Call it, if you must, the revenge of the tree-huggers. Say the greens are seeing red. But, whatever you do, don’t pat a suddenly feisty group of environmentalists on their collective head.
A newly formed coalition of pro-green groups with ties to both business and labor says it’s fed up with receiving laudatory lip service from Beacon Hill but getting little in the way of policy payoff. State officials boast of strong environmental laws, but a newly cohesive group of activists believes environmental considerations rank too far down the priority list at the State House.
To that end, three members of a greenhouse gas reductions advisory council last month resigned in protest of what they said was the Patrick administration’s refusal to grant them sufficient input, particularly around the touchy issue of energy imports.
“We weren’t going to be played with,” said George Bachrach, a former state senator who helms the Environmental League of Massachusetts, or ELM, and logged one of the resignations. “We wanted to send a message to not only this governor, but also the next governor.”
Bachrach, who is not at all bashful about voicing concern about the content of articles in this newspaper, is also behind MUSCLE, or Mass. United for Science, Climate, Environment, the alliance taking shape between ELM and the Massachusetts League of Environmental Voters, working with Clean Water Action and the Sierra Club.
ELM has been assiduously spreading its wings, trying to build ties with some of the state’s biggest employers through a formalized collaboration, the ELM Corporate Council. And there is the ELM Labor Council, intended to promote job creation in infrastructure build-out and repair.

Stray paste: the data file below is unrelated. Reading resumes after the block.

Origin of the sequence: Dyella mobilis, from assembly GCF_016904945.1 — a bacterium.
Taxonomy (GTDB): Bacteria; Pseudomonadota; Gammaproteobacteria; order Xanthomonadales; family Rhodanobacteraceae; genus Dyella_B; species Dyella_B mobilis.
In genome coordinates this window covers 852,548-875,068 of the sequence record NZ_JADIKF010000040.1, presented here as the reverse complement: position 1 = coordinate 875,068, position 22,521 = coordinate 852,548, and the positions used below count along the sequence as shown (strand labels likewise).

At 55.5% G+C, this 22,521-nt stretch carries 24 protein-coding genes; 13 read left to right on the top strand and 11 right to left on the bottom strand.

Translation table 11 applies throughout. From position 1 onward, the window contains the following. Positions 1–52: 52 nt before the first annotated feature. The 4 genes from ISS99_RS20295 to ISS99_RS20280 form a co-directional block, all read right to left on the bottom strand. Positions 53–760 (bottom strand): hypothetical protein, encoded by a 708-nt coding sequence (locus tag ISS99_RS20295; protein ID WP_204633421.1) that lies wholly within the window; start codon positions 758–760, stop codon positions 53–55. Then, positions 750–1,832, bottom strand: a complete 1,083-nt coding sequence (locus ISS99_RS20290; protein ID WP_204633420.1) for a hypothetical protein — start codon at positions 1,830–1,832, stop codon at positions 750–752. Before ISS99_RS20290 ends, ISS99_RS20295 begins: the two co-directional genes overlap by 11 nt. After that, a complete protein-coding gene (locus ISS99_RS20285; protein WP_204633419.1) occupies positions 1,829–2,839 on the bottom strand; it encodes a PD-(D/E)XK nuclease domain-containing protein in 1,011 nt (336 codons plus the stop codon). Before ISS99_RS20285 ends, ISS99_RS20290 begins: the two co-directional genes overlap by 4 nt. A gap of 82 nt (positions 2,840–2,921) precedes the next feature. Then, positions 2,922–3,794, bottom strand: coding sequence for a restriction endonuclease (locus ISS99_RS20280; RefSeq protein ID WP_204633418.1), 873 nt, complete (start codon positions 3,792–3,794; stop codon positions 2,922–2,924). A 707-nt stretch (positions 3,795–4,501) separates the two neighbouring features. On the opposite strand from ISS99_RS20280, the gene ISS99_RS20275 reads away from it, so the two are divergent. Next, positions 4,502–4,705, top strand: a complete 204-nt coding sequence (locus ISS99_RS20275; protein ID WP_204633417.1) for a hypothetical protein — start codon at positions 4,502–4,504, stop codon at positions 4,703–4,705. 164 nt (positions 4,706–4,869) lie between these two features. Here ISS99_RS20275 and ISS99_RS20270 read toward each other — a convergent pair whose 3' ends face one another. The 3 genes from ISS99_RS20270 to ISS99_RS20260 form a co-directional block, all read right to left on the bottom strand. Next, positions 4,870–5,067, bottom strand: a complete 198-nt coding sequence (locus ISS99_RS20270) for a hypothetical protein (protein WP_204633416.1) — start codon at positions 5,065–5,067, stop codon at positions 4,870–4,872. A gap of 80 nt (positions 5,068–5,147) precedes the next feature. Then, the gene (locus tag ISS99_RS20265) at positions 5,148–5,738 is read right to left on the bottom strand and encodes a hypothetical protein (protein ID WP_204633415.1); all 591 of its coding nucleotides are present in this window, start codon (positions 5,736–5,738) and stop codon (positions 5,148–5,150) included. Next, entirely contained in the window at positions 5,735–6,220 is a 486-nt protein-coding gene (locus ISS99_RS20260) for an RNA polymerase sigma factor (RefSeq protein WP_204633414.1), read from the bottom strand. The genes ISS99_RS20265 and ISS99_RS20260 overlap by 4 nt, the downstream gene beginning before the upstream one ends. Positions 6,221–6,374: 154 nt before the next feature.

MUSCLE is different in that it’s intended to inject environmental 501(c)(4) groups — essentially politically focused nonprofits — into state elections, down to the legislative level. They’ve held a campaign boot camp, embedded young activists in targeted campaigns, and this week are rolling out the first wave of what could be up to 20 endorsements in this fall’s legislative races.
They have wrung from each of the gubernatorial candidates with whom they’ve met formally a promise to drive environmental spending back up to 1 percent of the state budget, a paltry-sounding figure until you look at the current share, 0.6 percent.
They plan provocative newspaper ads around climate change, showing a flooded T car or Fenway Park underwater. (Standard disclosure about the Sox and the Globe’s shared owner, but also a note that that would be a terrific Winter Classic.)
“We’ve spent too long getting patted on the head and being told we’re nice people,” Bachrach said. “We think these issues are more urgent.”
The challenge for MUSCLE is, of course, unchanged from the obstacles that have faced environmental advocates for decades. Everyone is an environmentalist, until environmental concerns create friction with their own more tightly held priorities. As Vito Corleone put it, during a discussion about economic growth and the rather targeted environmental issue of poppy harvesting and distribution, “I congratulate you on your new business. I know you’ll do very well, and good luck to you. Especially since your interests don’t conflict with mine.”
Whether these new coalitions remain solid or begin to fray is unclear. For instance, how does a labor union resist the chance to build a new pipeline? And how does a business owner sign off when MUSCLE endorses a challenger to an incumbent who’s helped the business in the past?
Mike Monahan, the politically active business manager of the International Brotherhood of Electrical Workers Local 103, which is a member of the ELM Labor Council, put it this way: “We’re certainly supportive of any cause that’s going to help the environment, to a point.”
But, Monahan noted, Local 103 joins other unions in backing the controversial Keystone pipeline, the bête-noire of the environmental movement, and nuclear power plants.